Hey all! Just a regular blog post today. I’m still working diligently on proofing the book. Since I’m so familiar with the text (I did write it after all), it is a slower process than I anticipated, but I am making progress. I should be able to finish tonight.
Provided I don’t get too distracted by the internet.
Like I am now.
Anyway, my friend Shannon Meade and I are thinking of running a Summer Writer’s Program at our martial arts school. We had a positive response from our NaNoWriMo Young Writer’s Program. I have to admit that this is something I’m excited for. I like being able to pass my writing knowledge onto other people. And it’s always great to start kids young and encourage creativity. While I have a basic idea of how I want this to work, I figured that I’d ask you guys if you had any suggestions.
I started breaking down the curriculum for this summer course when I had to sit out a class at taekwondo. It’s an 8 week long course. The first class is going to be introductions and an introduction to what makes a story a story. I’m using the roller coaster diagram for explaining how a story runs. I know I want to play a few name games so the kids can get familiar with each other. I know that I want to have some writing prompt/game for the end of the day. I’m thinking of breaking character development into two weeks. I know I want to cover characters, setting, plot…but I think I’ve been writing so long that breaking it down further is making my brain hurt.
What would you suggest I cover?
Since this is a program for kids (unless some adults sign up too, then they can play games as well), I want to make sure they’re learning and having fun at the same time. So that means some games. We have story cubes, which are quite fun. I’m thinking of having pictures so they can write a shot story based on that, buddy writing, group writing, you know. Those kind of things.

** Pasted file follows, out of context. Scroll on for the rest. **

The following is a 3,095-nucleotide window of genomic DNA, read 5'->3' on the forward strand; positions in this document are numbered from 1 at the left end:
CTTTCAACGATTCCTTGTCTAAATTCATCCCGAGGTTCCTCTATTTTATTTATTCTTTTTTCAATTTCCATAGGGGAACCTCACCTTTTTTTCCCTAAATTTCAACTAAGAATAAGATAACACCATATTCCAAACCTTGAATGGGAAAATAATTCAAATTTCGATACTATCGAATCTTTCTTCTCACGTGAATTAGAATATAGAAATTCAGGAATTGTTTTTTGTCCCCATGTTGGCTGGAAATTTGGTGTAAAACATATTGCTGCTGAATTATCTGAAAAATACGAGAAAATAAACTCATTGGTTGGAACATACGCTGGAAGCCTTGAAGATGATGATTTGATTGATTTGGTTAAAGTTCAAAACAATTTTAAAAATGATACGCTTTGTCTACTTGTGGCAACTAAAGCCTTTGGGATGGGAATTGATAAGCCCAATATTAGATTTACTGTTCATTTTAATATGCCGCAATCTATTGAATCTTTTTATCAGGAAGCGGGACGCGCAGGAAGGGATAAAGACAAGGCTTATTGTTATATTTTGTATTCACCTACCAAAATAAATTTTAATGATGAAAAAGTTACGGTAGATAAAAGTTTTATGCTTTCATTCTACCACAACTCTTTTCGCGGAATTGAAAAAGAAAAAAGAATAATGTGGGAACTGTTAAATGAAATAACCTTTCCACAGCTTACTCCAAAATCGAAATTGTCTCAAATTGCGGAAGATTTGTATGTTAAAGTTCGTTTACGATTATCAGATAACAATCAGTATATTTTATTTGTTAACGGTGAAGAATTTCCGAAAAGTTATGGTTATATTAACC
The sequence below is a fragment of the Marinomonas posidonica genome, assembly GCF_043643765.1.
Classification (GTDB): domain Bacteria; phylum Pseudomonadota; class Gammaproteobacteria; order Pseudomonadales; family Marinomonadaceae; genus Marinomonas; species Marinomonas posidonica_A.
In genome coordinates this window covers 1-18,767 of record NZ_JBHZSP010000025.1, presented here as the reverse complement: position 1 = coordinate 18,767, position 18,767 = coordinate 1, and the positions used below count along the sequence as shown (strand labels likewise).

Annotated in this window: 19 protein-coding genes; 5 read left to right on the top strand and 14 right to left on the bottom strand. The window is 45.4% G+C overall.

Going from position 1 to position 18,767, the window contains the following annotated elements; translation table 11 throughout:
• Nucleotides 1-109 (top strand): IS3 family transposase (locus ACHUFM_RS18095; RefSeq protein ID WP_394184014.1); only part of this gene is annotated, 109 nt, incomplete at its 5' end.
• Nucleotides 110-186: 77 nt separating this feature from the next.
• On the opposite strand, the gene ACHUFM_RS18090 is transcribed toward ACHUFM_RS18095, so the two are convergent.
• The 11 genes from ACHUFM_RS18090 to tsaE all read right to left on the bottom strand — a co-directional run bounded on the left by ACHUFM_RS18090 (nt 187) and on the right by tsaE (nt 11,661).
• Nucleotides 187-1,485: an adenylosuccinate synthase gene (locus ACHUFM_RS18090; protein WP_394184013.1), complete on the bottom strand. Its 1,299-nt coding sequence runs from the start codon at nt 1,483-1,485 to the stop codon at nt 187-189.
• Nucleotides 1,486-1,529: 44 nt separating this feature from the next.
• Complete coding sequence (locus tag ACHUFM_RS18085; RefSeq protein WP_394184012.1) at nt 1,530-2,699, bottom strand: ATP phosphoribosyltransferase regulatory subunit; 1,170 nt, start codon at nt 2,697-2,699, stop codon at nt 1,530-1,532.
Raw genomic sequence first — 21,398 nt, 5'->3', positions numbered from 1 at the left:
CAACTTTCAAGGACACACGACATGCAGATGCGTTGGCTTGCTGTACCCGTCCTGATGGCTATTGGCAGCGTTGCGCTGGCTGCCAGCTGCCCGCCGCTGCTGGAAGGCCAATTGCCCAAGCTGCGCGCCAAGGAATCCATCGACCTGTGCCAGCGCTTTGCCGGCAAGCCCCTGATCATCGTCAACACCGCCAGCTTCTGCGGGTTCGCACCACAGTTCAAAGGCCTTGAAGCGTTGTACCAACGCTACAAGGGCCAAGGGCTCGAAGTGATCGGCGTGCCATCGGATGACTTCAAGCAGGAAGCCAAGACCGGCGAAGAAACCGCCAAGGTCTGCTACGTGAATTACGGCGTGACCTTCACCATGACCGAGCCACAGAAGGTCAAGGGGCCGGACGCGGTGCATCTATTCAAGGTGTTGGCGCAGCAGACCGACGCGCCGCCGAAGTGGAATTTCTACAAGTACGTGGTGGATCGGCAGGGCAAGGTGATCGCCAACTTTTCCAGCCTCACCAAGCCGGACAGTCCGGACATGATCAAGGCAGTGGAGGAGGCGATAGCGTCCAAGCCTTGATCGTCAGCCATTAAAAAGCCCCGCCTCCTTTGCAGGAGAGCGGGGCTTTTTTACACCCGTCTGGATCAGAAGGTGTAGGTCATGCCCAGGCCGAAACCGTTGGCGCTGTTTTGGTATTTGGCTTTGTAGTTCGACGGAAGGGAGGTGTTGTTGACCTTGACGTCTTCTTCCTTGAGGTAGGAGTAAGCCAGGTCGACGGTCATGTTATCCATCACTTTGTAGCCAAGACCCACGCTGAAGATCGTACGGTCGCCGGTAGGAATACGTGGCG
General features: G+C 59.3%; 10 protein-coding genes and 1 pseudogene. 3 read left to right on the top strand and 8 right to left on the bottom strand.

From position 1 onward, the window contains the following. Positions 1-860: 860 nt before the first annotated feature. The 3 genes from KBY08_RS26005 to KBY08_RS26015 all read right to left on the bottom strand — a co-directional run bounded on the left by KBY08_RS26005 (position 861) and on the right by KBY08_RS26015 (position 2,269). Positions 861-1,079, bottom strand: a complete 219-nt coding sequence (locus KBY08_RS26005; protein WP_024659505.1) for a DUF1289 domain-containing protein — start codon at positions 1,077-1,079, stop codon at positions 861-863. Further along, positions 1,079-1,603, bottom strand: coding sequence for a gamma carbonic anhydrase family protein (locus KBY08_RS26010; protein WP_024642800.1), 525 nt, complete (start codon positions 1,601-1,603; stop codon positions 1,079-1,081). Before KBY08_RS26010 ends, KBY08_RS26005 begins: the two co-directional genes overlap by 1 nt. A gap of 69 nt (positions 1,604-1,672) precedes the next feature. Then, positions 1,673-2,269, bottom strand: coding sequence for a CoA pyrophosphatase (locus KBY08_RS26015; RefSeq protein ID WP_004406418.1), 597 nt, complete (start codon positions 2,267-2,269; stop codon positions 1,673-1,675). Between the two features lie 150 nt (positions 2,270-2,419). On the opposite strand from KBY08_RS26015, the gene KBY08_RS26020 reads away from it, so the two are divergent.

Do you guys have any suggestions in that means? I’m better at ‘general’ games. I was a girl scout forever and a day, so I know plenty of games, but adapting them to a writing situation is just awkward and weird. So if there are any teachers out there with suggestions, I would be eternally grateful. I will also blog on the success of the program.
How young is too young? My only request with the kids is that they be able to read and write. So we figured kids who have just finished second grade and up. I might end up with a wide age range – which could be really interesting. I’m confident in my ability to make the material interesting for second graders and high school kids. Do you think there is a ‘too young’ in a program like this?
Is there a ‘too advanced’? Or is there is a ‘too old’?
Wow. I’m talking about National Novel Writing Month in June. Seriously. Anyway…we’re hoping to have this program tie into our young writer’s program – which will be really cool. My question is do I want to work more on story elements for this summer and then segue into more novel based concepts later on?
So many questions, but I am genuinely excited for this program. It’ll be great to pass my knowledge on.